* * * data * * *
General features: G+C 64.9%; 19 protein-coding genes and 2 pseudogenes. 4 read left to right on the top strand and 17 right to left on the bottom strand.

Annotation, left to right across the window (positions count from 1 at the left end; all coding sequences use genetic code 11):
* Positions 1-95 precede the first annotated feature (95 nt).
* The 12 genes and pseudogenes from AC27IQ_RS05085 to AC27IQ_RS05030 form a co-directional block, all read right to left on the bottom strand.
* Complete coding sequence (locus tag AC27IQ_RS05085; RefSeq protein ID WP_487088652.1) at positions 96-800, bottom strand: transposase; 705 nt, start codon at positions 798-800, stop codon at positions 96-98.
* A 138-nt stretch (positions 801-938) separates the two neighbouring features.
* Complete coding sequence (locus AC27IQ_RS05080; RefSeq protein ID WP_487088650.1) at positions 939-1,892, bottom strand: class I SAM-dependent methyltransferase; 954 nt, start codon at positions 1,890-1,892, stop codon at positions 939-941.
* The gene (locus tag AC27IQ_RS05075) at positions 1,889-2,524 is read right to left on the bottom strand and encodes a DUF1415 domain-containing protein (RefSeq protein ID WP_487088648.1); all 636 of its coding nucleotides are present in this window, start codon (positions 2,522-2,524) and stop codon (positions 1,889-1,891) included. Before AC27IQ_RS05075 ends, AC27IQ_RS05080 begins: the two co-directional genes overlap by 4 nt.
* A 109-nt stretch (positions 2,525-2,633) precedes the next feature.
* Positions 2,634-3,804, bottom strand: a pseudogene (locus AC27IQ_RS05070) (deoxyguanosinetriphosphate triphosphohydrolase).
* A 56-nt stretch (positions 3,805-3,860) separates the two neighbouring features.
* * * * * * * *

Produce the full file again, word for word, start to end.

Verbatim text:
General features: G+C 64.9%; 19 protein-coding genes and 2 pseudogenes. 4 read left to right on the top strand and 17 right to left on the bottom strand.

Annotation, left to right across the window (positions count from 1 at the left end; all coding sequences use genetic code 11):
* Positions 1-95 precede the first annotated feature (95 nt).
* The 12 genes and pseudogenes from AC27IQ_RS05085 to AC27IQ_RS05030 form a co-directional block, all read right to left on the bottom strand.
* Complete coding sequence (locus tag AC27IQ_RS05085; RefSeq protein ID WP_487088652.1) at positions 96-800, bottom strand: transposase; 705 nt, start codon at positions 798-800, stop codon at positions 96-98.
* A 138-nt stretch (positions 801-938) separates the two neighbouring features.
* Complete coding sequence (locus AC27IQ_RS05080; RefSeq protein ID WP_487088650.1) at positions 939-1,892, bottom strand: class I SAM-dependent methyltransferase; 954 nt, start codon at positions 1,890-1,892, stop codon at positions 939-941.
* The gene (locus tag AC27IQ_RS05075) at positions 1,889-2,524 is read right to left on the bottom strand and encodes a DUF1415 domain-containing protein (RefSeq protein ID WP_487088648.1); all 636 of its coding nucleotides are present in this window, start codon (positions 2,522-2,524) and stop codon (positions 1,889-1,891) included. Before AC27IQ_RS05075 ends, AC27IQ_RS05080 begins: the two co-directional genes overlap by 4 nt.
* A 109-nt stretch (positions 2,525-2,633) precedes the next feature.
* Positions 2,634-3,804, bottom strand: a pseudogene (locus AC27IQ_RS05070) (deoxyguanosinetriphosphate triphosphohydrolase).
* A 56-nt stretch (positions 3,805-3,860) separates the two neighbouring features.